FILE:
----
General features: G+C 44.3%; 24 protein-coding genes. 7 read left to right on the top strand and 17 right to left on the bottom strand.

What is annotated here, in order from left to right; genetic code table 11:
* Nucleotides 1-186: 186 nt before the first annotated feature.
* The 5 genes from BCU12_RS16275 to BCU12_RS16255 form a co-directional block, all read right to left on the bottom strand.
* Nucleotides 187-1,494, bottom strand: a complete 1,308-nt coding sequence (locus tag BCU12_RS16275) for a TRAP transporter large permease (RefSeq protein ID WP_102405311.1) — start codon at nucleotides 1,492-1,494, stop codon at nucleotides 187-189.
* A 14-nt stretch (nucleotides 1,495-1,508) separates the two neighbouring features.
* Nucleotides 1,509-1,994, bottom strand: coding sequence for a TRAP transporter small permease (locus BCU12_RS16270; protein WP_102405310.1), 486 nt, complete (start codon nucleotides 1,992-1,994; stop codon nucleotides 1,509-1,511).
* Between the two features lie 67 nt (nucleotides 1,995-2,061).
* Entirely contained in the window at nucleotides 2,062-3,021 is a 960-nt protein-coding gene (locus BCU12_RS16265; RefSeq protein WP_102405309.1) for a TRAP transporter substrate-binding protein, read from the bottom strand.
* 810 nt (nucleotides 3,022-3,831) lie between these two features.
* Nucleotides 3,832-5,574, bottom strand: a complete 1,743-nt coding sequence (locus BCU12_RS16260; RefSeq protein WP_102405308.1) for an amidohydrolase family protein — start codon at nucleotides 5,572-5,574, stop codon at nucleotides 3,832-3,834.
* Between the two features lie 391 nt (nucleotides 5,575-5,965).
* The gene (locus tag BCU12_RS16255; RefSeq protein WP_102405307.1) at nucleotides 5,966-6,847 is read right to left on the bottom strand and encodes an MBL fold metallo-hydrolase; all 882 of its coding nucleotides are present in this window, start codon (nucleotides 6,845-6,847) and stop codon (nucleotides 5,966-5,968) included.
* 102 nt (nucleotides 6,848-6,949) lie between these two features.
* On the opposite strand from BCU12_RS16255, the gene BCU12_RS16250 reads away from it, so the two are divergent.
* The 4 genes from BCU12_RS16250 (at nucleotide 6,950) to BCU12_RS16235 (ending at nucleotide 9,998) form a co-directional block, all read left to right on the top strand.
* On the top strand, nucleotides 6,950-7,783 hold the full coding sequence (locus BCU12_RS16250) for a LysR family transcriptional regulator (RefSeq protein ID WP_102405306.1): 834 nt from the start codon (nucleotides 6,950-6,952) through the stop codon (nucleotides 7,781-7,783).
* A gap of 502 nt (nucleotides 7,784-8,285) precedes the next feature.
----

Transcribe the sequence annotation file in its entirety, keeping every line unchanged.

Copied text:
General features: G+C 44.3%; 24 protein-coding genes. 7 read left to right on the top strand and 17 right to left on the bottom strand.

What is annotated here, in order from left to right; genetic code table 11:
* Nucleotides 1-186: 186 nt before the first annotated feature.
* The 5 genes from BCU12_RS16275 to BCU12_RS16255 form a co-directional block, all read right to left on the bottom strand.
* Nucleotides 187-1,494, bottom strand: a complete 1,308-nt coding sequence (locus tag BCU12_RS16275) for a TRAP transporter large permease (RefSeq protein ID WP_102405311.1) — start codon at nucleotides 1,492-1,494, stop codon at nucleotides 187-189.
* A 14-nt stretch (nucleotides 1,495-1,508) separates the two neighbouring features.
* Nucleotides 1,509-1,994, bottom strand: coding sequence for a TRAP transporter small permease (locus BCU12_RS16270; protein WP_102405310.1), 486 nt, complete (start codon nucleotides 1,992-1,994; stop codon nucleotides 1,509-1,511).
* Between the two features lie 67 nt (nucleotides 1,995-2,061).
* Entirely contained in the window at nucleotides 2,062-3,021 is a 960-nt protein-coding gene (locus BCU12_RS16265; RefSeq protein WP_102405309.1) for a TRAP transporter substrate-binding protein, read from the bottom strand.
* 810 nt (nucleotides 3,022-3,831) lie between these two features.
* Nucleotides 3,832-5,574, bottom strand: a complete 1,743-nt coding sequence (locus BCU12_RS16260; RefSeq protein WP_102405308.1) for an amidohydrolase family protein — start codon at nucleotides 5,572-5,574, stop codon at nucleotides 3,832-3,834.
* Between the two features lie 391 nt (nucleotides 5,575-5,965).
* The gene (locus tag BCU12_RS16255; RefSeq protein WP_102405307.1) at nucleotides 5,966-6,847 is read right to left on the bottom strand and encodes an MBL fold metallo-hydrolase; all 882 of its coding nucleotides are present in this window, start codon (nucleotides 6,845-6,847) and stop codon (nucleotides 5,966-5,968) included.
* 102 nt (nucleotides 6,848-6,949) lie between these two features.
* On the opposite strand from BCU12_RS16255, the gene BCU12_RS16250 reads away from it, so the two are divergent.
* The 4 genes from BCU12_RS16250 (at nucleotide 6,950) to BCU12_RS16235 (ending at nucleotide 9,998) form a co-directional block, all read left to right on the top strand.
* On the top strand, nucleotides 6,950-7,783 hold the full coding sequence (locus BCU12_RS16250) for a LysR family transcriptional regulator (RefSeq protein ID WP_102405306.1): 834 nt from the start codon (nucleotides 6,950-6,952) through the stop codon (nucleotides 7,781-7,783).
* A gap of 502 nt (nucleotides 7,784-8,285) precedes the next feature.